In the dry season, drops drift down / every afternoon. / In the wet season, water pours from the sky / all day and all night / for weeks. // Or so my mother tells me.
Mother razes and wipes, razes and wipes, / While the old oak groans beneath her fingers, // Lodging a thin splinter into her palm when, / Ungloved, she smoothes a cross-grained edge.
Every year standing in the pink papered aisle, / pulling out card after flowery card / scripted sentiments such as You were always there / for me and I am so lucky / to have you for a best friend. / Each one goes back, cardstock dropped / with a smack against plastic casing.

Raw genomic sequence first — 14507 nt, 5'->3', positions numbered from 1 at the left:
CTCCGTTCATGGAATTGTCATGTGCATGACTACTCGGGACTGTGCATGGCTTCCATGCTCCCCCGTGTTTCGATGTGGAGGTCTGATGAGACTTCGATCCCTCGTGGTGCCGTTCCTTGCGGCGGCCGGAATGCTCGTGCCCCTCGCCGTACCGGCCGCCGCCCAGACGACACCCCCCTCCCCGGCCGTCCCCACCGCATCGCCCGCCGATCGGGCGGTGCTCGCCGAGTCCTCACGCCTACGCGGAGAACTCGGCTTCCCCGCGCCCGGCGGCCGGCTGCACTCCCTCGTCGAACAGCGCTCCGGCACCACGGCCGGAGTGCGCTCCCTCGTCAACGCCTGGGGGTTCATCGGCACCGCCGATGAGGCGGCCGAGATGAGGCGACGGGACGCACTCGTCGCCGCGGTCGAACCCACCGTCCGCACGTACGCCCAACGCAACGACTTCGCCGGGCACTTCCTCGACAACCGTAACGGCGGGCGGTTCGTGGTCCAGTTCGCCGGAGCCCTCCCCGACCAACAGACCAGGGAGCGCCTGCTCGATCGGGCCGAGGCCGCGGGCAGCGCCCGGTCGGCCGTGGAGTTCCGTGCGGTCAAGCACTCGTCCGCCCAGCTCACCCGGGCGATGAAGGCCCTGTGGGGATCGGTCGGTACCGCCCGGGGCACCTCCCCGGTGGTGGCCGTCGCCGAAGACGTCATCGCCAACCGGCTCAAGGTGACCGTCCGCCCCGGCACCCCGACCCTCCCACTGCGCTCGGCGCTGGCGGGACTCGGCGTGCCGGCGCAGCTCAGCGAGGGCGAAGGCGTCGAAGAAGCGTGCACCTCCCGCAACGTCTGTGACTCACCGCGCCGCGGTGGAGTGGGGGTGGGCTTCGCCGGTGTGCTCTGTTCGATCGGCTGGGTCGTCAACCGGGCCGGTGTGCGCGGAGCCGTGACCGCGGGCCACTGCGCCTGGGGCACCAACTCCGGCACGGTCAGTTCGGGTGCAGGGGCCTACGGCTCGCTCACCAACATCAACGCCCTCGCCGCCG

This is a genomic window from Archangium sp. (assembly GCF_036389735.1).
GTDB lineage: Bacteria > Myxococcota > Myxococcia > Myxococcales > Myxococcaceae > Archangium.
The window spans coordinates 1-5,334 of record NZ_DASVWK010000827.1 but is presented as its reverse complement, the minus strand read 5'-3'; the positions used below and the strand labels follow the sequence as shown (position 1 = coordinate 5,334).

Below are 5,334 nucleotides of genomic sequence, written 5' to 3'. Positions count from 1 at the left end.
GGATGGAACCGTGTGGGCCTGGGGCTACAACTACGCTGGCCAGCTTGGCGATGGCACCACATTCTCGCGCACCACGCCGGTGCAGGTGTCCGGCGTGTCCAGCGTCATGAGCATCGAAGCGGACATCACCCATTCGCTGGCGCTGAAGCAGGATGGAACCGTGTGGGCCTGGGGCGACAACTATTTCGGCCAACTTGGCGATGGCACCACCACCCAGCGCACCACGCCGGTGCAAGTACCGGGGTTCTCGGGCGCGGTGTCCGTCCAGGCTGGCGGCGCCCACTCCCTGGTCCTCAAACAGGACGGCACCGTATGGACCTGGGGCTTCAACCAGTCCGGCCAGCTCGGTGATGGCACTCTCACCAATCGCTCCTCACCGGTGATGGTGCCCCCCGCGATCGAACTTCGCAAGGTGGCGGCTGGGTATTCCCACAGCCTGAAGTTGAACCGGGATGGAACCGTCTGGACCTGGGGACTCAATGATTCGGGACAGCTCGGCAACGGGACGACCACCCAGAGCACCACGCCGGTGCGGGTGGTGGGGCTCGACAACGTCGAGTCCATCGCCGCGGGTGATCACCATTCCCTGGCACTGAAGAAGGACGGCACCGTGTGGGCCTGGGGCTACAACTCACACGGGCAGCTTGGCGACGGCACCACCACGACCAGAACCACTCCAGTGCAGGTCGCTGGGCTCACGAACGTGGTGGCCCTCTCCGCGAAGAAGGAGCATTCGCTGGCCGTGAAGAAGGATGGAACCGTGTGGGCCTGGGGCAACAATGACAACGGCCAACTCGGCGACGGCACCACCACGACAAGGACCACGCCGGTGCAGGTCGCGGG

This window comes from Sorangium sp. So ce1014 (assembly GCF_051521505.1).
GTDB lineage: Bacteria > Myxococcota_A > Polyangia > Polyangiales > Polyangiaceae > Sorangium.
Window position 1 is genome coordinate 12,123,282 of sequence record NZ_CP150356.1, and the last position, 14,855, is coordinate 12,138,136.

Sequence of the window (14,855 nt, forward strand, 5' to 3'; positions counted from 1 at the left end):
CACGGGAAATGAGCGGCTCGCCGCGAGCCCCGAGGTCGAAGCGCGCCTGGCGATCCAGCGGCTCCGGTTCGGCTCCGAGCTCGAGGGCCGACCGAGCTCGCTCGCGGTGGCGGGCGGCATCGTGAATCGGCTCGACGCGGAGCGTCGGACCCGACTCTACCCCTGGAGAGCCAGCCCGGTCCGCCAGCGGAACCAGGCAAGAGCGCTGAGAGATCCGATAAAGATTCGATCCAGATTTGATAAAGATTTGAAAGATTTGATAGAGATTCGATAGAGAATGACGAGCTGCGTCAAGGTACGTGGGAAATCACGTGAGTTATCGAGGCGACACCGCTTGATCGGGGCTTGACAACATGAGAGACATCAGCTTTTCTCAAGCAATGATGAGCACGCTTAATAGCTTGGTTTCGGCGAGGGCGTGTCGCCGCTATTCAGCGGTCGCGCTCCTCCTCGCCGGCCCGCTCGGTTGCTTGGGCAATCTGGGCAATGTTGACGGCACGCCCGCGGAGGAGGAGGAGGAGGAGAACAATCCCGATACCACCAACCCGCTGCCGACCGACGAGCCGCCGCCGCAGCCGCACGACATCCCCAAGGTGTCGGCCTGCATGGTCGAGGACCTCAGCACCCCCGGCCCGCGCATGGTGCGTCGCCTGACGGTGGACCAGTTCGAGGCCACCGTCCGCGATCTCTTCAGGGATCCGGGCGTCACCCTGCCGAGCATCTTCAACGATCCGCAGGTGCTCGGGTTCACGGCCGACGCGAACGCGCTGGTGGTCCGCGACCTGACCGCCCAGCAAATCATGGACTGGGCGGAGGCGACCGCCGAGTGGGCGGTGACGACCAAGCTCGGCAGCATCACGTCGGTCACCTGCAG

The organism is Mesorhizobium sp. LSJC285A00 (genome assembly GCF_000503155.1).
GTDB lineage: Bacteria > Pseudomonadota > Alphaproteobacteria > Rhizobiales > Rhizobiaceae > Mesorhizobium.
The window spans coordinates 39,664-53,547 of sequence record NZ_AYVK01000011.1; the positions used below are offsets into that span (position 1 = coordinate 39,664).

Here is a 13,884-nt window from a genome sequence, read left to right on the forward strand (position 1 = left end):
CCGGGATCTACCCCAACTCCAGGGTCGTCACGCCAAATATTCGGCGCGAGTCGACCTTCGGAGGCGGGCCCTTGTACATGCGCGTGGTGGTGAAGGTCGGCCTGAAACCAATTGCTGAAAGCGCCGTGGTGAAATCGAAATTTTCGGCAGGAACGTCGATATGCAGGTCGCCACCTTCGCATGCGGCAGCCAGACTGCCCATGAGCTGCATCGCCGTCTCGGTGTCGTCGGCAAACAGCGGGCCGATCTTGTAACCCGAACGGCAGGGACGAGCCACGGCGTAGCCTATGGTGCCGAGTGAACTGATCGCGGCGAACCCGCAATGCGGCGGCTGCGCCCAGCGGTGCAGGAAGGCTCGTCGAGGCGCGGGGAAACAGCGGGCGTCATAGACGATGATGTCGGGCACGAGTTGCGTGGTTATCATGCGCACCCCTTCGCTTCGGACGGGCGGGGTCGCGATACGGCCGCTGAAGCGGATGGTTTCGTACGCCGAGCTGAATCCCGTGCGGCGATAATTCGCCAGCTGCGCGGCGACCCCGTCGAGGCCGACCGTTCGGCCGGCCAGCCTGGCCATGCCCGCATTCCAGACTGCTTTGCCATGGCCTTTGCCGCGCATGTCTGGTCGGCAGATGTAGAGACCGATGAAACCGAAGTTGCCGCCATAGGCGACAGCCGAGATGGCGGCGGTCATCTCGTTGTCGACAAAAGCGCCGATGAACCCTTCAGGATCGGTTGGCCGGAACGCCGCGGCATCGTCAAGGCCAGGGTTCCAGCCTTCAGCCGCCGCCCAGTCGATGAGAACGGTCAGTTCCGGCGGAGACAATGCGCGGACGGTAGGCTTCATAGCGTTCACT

When I lean into my mother’s soft wool coat, / its closeted shape a new loneliness—she, no longer // seeking shelter from any cool draft—I breathe in / the lingering sense of time, of her hair, of Chanel No. 5.